Tag Archives: tsukikage

Tametada-ke godo hyakushu 369

小笹原末葉に結ぶ白露の光の間にも澄める月影

ozasawara
sueba ni musubu
shiratsuyu no
hikari no ma ni mo
sumeru tsukikage
In the groves of young broad-leaved bamboo
The leaf-tips are bound
With silver dewdrops:
In those bright fragments
Clearly shines the moonlight.

Fujiwara no Chikataka
藤原親隆

SKKS IV: 422

On the moon passing over the plain, when he presented a fifty poem sequence.

行く末は空もひとつの武蔵野に草の原より出づる月影

yukusue wa
sora mo hitotsu no
musashino ni
kusa no hara yori
izuru tsukikage
Its destination:
The skies, one with
Musashi Plain, where
From among the fields of grass
Emerges moonlight.

The Regent and Prime Minister (Fujiwara no Yoshitsune)

Love V: 30

Left (Tie).
故郷を出でしにまさる涙かな嵐の枕夢に別れて

furusato ni
ideshi ni masaru
namida kana
arashi no makura
yume ni wakarete
My home
I left in floods
Of tears;
The wild wind round my pillow
Breaks us apart in dreams…

Lord Sada’ie
899

Right.
東路の夜半の眺めを語らなん都の山にかゝる月影

azumaji no
yowa no nagame o
kataranan
miyako no yama ni
kakaru tsukikage
Upon the eastern roads
All night I turn my gaze –
Tell him that,
O moonlight, sinking
Toward the mountains round the capital!

Nobusada
900

Both Left and Right say they find no faults.

In judgement: the Left starts with ‘My home I left in floods’ (furusato ni ideshi ni masaru) and concludes with ‘the wild wind round my pillow breaks us apart in dreams’ (arashi no makura yume ni wakarete) – this is a form of words the quality of which I am entirely unable to convey with my own clumsy expressions, but the Right’s ‘O moonlight, sinking toward the mountains round the capital’ (miyako no yama ni kakaru tsukikage) is awash with a sense of tears, so it is most unclear which should win or lose. Both truly seem to reflect the conception of this topic ‘Love and Travel’ well. The poems have been so good every round that my brush is drenched with this old man’s tears, and I can find no other way to express it.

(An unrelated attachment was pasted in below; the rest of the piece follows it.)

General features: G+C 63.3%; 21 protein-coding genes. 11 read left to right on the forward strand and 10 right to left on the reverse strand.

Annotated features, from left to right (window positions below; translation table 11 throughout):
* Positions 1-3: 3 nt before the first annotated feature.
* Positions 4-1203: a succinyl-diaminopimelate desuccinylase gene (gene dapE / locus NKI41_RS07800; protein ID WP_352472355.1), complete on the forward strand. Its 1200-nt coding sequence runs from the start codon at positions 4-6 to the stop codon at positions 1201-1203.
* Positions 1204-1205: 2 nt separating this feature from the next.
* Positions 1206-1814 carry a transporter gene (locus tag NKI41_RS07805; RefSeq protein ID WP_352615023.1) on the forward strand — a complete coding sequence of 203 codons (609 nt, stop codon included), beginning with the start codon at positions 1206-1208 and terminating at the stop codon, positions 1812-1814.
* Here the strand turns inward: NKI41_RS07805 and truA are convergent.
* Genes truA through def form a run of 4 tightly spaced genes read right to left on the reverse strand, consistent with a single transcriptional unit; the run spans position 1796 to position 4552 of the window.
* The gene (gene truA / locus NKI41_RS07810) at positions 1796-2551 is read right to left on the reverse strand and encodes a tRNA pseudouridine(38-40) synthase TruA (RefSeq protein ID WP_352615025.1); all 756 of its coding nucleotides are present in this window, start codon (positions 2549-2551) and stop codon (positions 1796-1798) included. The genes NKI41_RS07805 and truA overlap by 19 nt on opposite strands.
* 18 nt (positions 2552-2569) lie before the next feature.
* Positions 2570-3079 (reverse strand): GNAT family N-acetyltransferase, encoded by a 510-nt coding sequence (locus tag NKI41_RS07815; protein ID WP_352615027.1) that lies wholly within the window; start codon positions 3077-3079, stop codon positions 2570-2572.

Autumn III: 29

Left.

有明の名ばかり秋の月影に弱り果てたる蟲の聲かな

ariake no
na bakari aki no
tsukikage ni
yowarihatetaru
mushi no koe kana
Dawn it is in
Name alone; in autumn
The moonlight is
At its faintest
As are the insects’ songs…

Lord Sada’ie.

477

Right (Win).

暮れて行秋の名残も山の端に月と共にや有明の空

kureteyuku
aki no nagori mo
yama no ha ni
tsuki to tomo ni ya
ariake no sora
Turning to dusk,
Is there a memento of autumn, too,
Upon the mountains’ edge
Together with the moon in
The dawning skies?

Jakuren.

478

The Right question the Left’s use of ‘Dawn it is in name alone’ (ariake no na bakari). The Left find no fault with the Right’s poem.

Shunzei’s judgement: I do not feel there is anything particularly wrong with ‘name alone; in autumn’ (na bakari aki no), but the Right’s ‘Together with the moon in the dawning skies’ (tsuki to tomo ni ya ariake no sora) seems most fine [yoroshikuhaberubeshi]. Thus, the Right wins.

Autumn II: 30

Left (Win).

心には見ぬ昔こそ浮びけれ月に眺むる廣澤の池

kokoro ni wa
minu mukashi koso
ukabikere
tsuki ni nagamuru
hirosawa no ike
Within my heart
Unseen times of old
Arise,
Gazing at the moon
Over Hirosawa Pond…

A Servant Girl.

419

Right.

行方なくながむる空も廣澤の池の心に澄める月影

yukuenaku
nagamuru sora mo
hirosawa no
ike no kokoro ni
sumeru tsukikage
Endlessly
Drawing my gaze: the skies, and
Hirosawa
Pond – right at the heart –
Bright moonlight.

Ietaka.

420

The Right state that the Left’s poem is ‘extraordinarily accomplished’ [sugoburu yoroshi]. The Left have no criticisms to make of the Right’s poem.

Shunzei’s judgement: The Left’s final section, ‘Gazing at the moon’ (tsuki ni nagamuru) is superb [yoroshiku haberi]. Thus, it must win.